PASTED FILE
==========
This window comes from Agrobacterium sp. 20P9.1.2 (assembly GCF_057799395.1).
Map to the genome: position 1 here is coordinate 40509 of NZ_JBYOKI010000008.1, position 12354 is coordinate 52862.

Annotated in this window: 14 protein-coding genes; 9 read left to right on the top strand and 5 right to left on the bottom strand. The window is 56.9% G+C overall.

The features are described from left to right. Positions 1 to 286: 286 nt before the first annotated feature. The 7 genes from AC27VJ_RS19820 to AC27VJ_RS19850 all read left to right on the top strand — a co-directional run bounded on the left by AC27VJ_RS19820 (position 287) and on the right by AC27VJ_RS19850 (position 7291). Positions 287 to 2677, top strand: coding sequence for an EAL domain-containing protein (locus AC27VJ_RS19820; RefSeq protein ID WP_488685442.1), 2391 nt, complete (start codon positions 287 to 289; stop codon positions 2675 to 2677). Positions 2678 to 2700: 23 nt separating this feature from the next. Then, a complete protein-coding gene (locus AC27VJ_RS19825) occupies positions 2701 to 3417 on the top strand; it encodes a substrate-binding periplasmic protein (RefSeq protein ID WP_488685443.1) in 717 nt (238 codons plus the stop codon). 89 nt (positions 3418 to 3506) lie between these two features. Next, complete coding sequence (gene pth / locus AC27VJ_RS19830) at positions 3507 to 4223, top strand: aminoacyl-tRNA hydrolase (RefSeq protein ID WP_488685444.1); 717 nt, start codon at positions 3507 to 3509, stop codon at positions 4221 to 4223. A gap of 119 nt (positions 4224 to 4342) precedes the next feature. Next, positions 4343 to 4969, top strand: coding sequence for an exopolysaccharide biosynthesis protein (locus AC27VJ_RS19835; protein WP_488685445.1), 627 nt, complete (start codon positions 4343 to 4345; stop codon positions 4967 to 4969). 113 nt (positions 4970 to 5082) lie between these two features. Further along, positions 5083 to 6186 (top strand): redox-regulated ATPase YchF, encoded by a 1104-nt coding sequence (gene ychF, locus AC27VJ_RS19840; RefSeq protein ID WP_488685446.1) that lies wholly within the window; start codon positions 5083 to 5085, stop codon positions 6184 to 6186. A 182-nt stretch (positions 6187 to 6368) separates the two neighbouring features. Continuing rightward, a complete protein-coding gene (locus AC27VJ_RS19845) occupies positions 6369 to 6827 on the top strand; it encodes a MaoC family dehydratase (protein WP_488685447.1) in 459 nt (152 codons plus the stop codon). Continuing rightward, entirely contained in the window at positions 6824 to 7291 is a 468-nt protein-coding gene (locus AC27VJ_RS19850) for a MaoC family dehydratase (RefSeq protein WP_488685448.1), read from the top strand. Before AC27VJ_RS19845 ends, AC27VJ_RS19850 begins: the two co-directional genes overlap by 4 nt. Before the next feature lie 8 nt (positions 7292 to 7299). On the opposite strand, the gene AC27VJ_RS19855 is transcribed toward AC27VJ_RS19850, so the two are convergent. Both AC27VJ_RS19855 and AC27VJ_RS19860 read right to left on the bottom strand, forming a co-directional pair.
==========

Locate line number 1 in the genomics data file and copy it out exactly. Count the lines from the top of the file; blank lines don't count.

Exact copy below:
This window comes from Agrobacterium sp. 20P9.1.2 (assembly GCF_057799395.1).